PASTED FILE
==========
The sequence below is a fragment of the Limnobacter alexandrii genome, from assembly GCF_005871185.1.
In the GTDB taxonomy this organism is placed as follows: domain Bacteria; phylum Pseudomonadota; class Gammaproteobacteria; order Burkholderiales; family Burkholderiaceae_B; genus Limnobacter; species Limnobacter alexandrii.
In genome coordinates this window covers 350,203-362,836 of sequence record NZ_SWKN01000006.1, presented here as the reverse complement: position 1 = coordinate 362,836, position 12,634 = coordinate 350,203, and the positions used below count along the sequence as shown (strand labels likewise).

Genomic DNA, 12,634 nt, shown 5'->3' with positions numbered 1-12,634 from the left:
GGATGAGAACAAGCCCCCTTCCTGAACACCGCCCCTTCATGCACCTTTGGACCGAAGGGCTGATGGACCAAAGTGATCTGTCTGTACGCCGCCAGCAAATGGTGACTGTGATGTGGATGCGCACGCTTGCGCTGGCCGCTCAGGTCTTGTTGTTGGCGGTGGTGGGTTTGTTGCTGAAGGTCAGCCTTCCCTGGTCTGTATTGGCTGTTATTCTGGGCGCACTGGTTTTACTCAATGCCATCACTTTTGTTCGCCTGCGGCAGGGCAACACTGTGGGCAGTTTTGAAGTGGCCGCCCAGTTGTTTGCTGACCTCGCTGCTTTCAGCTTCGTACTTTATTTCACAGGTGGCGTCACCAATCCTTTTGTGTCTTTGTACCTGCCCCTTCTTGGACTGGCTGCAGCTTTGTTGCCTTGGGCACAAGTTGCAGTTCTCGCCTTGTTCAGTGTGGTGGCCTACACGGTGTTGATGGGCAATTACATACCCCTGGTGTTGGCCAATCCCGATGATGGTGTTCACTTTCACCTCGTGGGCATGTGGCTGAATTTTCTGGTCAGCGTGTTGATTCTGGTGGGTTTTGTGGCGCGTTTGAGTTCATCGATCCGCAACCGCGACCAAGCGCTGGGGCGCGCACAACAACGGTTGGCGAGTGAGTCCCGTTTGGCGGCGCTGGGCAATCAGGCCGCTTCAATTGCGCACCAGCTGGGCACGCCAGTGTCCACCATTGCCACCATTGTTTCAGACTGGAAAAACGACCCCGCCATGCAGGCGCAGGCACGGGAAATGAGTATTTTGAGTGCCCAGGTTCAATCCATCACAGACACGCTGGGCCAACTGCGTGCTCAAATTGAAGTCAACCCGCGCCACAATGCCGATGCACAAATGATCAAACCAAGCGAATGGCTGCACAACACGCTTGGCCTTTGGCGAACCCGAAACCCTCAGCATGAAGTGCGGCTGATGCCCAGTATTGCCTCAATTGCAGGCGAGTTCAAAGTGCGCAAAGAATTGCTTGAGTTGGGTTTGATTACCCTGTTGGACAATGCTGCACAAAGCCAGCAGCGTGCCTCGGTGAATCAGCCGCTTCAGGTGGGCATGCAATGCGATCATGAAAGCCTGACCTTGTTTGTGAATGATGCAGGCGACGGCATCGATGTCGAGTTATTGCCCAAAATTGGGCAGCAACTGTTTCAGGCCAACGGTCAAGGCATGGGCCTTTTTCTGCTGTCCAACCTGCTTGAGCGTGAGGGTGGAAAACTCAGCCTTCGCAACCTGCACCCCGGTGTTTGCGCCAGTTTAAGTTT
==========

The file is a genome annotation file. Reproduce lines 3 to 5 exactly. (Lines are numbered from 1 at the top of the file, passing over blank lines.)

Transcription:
In genome coordinates this window covers 350,203-362,836 of sequence record NZ_SWKN01000006.1, presented here as the reverse complement: position 1 = coordinate 362,836, position 12,634 = coordinate 350,203, and the positions used below count along the sequence as shown (strand labels likewise).

Genomic DNA, 12,634 nt, shown 5'->3' with positions numbered 1-12,634 from the left:
GGATGAGAACAAGCCCCCTTCCTGAACACCGCCCCTTCATGCACCTTTGGACCGAAGGGCTGATGGACCAAAGTGATCTGTCTGTACGCCGCCAGCAAATGGTGACTGTGATGTGGATGCGCACGCTTGCGCTGGCCGCTCAGGTCTTGTTGTTGGCGGTGGTGGGTTTGTTGCTGAAGGTCAGCCTTCCCTGGTCTGTATTGGCTGTTATTCTGGGCGCACTGGTTTTACTCAATGCCATCACTTTTGTTCGCCTGCGGCAGGGCAACACTGTGGGCAGTTTTGAAGTGGCCGCCCAGTTGTTTGCTGACCTCGCTGCTTTCAGCTTCGTACTTTATTTCACAGGTGGCGTCACCAATCCTTTTGTGTCTTTGTACCTGCCCCTTCTTGGACTGGCTGCAGCTTTGTTGCCTTGGGCACAAGTTGCAGTTCTCGCCTTGTTCAGTGTGGTGGCCTACACGGTGTTGATGGGCAATTACATACCCCTGGTGTTGGCCAATCCCGATGATGGTGTTCACTTTCACCTCGTGGGCATGTGGCTGAATTTTCTGGTCAGCGTGTTGATTCTGGTGGGTTTTGTGGCGCGTTTGAGTTCATCGATCCGCAACCGCGACCAAGCGCTGGGGCGCGCACAACAACGGTTGGCGAGTGAGTCCCGTTTGGCGGCGCTGGGCAATCAGGCCGCTTCAATTGCGCACCAGCTGGGCACGCCAGTGTCCACCATTGCCACCATTGTTTCAGACTGGAAAAACGACCCCGCCATGCAGGCGCAGGCACGGGAAATGAGTATTTTGAGTGCCCAGGTTCAATCCATCACAGACACGCTGGGCCAACTGCGTGCTCAAATTGAAGTCAACCCGCGCCACAATGCCGATGCACAAATGATCAAACCAAGCGAATGGCTGCACAACACGCTTGGCCTTTGGCGAACCCGAAACCCTCAGCATGAAGTGCGGCTGATGCCCAGTATTGCCTCAATTGCAGGCGAGTTCAAAGTGCGCAAAGAATTGCTTGAGTTGGGTTTGATTACCCTGTTGGACAATGCTGCACAAAGCCAGCAGCGTGCCTCGGTGAATCAGCCGCTTCAGGTGGGCATGCAATGCGATCATGAAAGCCTGACCTTGTTTGTGAATGATGCAGGCGACGGCATCGATGTCGAGTTATTGCCCAAAATTGGGCAGCAACTGTTTCAGGCCAACGGTCAAGGCATGGGCCTTTTTCTGCTGTCCAACCTGCTTGAGCGTGAGGGTGGAAAACTCAGCCTTCGCAACCTGCACCCCGGTGTTTGCGCCAGTTTAAGTTT